Important Dates Forthcoming Before End of Year 2019 for United States’ Residency by Investment Program

Residency by Investment Program EB-5 In United States
Written by: Taher Kameli, Esq.

Would you like to be a resident of the United States?  The United States, often referred to as the “land of opportunity”, is considered an attractive destination for many immigrants, with its strong economy, high level of education, health care, and standard of living, political freedoms, and diverse culture.  If you are interested in residing in the United States, you should note that important dates will be forthcoming before the end of year 2019 for the United States’ residency by investment program (known as the “EB-5 program”).

On July 24, a new rule was published that makes material changes to the EB-5 program in 2 key areas.  First, the new rule changes the minimum investment amount requirements under the EB-5 program. The new rule significantly increases the minimum investment amount under the EB-5 program from $500,000 to $900,000 for projects located in a “targeted employment area” (generally rural areas and areas with high levels of unemployment) (“TEA”) and from $1,000,000 to $1,800,000 for the less common situation of projects not located in a TEA. 

These changes represent the first increase in the applicable EB-5 program minimum investment amounts since 1990. The new rule also provides that the minimum investment amounts will automatically adjust for inflation every 5 years. Second, the new rule changes how TEAs will be determined. The new rule eliminates the ability of a state in the United States to designate an area as “high-unemployment” (a key part of the definition of a TEA); instead, these designations would now be made by the Department of Homeland Security.  It is believed that the Department of Homeland Security will be less permissive than the states in the United States have been in combining census tracts to “gerrymander” an area as “high-unemployment”.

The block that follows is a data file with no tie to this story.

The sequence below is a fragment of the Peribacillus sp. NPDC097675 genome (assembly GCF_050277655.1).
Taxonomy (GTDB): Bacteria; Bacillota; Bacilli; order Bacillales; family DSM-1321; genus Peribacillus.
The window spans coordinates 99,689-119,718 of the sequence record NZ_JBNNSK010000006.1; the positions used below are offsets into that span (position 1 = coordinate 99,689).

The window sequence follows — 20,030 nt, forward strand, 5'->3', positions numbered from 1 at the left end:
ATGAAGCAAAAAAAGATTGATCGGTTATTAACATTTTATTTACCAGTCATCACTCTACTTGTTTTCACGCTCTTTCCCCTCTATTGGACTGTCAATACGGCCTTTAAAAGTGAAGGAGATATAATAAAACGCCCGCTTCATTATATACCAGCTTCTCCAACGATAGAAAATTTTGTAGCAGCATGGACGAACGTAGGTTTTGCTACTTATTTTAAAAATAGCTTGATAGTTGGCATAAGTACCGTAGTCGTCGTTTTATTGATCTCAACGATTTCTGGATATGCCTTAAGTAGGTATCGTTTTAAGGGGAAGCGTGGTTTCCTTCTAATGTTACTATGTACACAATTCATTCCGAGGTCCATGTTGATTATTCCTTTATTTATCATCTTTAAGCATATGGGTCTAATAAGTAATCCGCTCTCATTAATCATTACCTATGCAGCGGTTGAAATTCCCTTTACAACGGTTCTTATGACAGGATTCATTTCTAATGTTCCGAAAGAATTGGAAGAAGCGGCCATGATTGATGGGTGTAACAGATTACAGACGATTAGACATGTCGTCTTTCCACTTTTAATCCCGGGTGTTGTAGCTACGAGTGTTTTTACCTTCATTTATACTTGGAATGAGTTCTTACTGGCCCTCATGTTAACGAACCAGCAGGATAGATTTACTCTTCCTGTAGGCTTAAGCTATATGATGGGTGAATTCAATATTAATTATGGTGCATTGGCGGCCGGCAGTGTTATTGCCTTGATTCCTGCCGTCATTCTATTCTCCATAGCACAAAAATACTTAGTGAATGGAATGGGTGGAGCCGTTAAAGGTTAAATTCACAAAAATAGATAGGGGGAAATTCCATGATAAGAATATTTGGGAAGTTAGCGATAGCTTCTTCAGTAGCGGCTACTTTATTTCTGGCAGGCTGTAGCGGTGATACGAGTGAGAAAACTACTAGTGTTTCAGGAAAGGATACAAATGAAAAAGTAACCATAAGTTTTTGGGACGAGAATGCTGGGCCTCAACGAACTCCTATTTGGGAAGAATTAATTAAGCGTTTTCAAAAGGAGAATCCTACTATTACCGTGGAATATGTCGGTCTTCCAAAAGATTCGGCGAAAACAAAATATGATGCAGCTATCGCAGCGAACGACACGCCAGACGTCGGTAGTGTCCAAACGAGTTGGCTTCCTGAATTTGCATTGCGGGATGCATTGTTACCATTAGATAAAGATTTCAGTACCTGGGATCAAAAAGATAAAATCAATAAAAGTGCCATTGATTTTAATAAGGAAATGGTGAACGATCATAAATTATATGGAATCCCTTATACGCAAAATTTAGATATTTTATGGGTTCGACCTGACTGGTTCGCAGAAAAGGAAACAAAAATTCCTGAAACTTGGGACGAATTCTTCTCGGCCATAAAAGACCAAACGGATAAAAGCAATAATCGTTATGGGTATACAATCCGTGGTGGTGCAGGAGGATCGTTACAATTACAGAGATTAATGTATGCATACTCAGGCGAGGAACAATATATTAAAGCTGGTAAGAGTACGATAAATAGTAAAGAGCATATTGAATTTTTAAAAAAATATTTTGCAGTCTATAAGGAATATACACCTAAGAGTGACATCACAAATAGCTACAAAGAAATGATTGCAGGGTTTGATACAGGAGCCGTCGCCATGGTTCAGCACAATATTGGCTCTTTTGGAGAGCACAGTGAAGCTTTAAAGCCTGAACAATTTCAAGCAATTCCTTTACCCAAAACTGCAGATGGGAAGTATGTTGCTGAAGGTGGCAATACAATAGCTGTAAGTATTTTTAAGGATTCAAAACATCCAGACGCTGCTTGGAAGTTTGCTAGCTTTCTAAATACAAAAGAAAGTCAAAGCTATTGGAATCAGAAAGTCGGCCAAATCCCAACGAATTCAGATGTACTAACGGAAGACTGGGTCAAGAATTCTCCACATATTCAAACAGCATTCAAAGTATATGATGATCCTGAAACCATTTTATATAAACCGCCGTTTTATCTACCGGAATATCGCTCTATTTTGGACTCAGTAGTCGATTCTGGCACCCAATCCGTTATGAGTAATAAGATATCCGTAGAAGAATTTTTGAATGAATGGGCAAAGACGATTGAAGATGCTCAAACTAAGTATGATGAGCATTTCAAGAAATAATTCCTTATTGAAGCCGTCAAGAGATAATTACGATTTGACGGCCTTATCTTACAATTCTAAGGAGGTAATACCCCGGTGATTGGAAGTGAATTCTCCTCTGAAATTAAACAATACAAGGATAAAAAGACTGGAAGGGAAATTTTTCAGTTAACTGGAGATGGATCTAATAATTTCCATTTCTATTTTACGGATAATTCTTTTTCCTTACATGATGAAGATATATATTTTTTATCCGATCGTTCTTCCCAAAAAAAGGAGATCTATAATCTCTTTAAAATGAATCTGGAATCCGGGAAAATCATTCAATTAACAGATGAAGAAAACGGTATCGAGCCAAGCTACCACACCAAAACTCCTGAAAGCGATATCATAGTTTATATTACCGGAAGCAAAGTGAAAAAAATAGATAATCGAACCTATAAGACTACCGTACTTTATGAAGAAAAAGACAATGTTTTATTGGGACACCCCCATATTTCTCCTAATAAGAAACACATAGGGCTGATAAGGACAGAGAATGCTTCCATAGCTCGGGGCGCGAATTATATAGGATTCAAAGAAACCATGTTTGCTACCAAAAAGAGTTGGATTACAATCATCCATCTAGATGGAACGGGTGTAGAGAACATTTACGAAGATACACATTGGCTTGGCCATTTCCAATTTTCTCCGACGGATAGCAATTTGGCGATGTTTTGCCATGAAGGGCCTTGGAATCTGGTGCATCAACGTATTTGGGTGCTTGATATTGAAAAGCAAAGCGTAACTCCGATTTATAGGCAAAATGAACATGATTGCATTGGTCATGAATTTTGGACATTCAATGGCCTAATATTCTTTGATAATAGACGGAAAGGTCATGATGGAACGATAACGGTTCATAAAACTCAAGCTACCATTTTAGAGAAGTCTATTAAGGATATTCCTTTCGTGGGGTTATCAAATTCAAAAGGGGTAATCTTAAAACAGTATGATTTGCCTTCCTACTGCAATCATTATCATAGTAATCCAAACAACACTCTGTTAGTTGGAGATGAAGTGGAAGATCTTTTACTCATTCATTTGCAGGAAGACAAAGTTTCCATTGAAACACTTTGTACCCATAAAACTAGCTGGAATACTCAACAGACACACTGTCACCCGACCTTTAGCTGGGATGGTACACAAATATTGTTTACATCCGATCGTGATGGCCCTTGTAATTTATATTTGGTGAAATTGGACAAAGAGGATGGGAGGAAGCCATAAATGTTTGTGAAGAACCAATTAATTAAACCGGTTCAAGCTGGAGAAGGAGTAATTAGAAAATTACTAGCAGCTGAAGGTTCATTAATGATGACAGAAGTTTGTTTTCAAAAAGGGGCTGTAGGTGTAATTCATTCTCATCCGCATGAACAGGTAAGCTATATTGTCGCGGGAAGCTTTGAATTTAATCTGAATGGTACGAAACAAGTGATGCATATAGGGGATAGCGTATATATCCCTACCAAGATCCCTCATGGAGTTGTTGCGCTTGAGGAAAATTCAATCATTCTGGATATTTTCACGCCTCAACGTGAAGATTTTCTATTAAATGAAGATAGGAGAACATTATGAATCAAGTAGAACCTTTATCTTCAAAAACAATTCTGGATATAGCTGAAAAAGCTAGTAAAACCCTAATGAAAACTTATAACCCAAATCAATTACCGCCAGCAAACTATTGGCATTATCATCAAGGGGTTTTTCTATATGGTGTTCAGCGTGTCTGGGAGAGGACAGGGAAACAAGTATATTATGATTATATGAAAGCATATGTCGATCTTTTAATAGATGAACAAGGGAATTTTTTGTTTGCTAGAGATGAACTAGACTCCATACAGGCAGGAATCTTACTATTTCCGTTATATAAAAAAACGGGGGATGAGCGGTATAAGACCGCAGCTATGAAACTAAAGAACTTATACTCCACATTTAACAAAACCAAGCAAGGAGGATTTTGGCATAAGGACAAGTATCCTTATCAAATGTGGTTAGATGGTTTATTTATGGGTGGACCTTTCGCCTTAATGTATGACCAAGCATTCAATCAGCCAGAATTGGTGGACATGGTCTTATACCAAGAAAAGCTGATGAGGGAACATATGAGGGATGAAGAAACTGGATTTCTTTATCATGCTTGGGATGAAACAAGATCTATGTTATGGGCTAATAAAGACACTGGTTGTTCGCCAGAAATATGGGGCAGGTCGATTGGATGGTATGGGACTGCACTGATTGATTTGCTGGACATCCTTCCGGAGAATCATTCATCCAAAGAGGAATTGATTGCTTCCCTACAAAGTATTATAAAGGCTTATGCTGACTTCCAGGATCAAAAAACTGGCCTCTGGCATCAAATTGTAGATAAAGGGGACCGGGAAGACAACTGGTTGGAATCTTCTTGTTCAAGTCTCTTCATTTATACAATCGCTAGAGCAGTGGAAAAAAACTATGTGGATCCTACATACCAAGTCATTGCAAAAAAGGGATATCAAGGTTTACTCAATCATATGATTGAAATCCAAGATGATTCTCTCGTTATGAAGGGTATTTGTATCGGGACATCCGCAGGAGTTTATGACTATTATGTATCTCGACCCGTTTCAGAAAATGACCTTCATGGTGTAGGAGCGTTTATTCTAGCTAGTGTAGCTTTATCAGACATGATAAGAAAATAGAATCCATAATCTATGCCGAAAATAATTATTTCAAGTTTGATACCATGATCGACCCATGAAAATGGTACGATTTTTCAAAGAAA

These changes are due to be effective on November 21, 2019.  It is expected that there will be a surge of new EB-5 program filings before this November 21 date, as immigrants try to take advantage of the current, “pre-change” rules governing the EB-5 program, including, in particular, to try to save $400,000 of investment funds ($500,000 vs. $900,000).

In addition to this forthcoming November 21 date, another key forthcoming date for the EB-5 program is September 30, 2019.  A key part of the EB-5 program – the “regional center” program, which allows qualifying projects to count indirect jobs and induced jobs, as well as direct jobs, to meet the requirement that an EB-5 investment will create 10 jobs per qualifying investment – is due to expire on September 30, and must be reauthorized by Congress. 

While Congress has frequently in the past reauthorized the “regional center” program of the EB-5 program just before it was due to expire, there is no guarantee that Congress will do so again on September 30, 2019. In addition, it is possible that as part of any reauthorization of the “regional center” program of the EB-5 program, Congress may also change the general requirements of the EB-5 program, including in a manner that may make the new rule published on July 24 (and due to be effective on November 21) moot and obsolete.

While observers thus need to be aware of the forthcoming key September 30 and November 21 dates concerning the EB-5 program, there is one other pending development concerning the EB-5 program.  In August, Republican Senator from Kentucky Rand Paul announced that he was asking his fellow senators to sign a “joint resolution” that would stop the new rule concerning the EB-5 program published on July 24 (and due to be effective on November 21) from taking effect. 

Senator Paul stated, “By significantly raising the minimum investment levels required for foreign investors to become eligible petitioners under the EB-5 program, this rule may undermine the very purpose of the program, which is to create jobs and grow the economy. . . . Moreover, the rule would severely restrict the role of the states in determining the targeted employment areas”.  It remains uncertain if Senator Paul’s efforts will be successful.

If you would like more information on the United States’ residency by investment program (the EB-5 program), please contact CitizenMatch, at, or (773) 349-6693, for assistance

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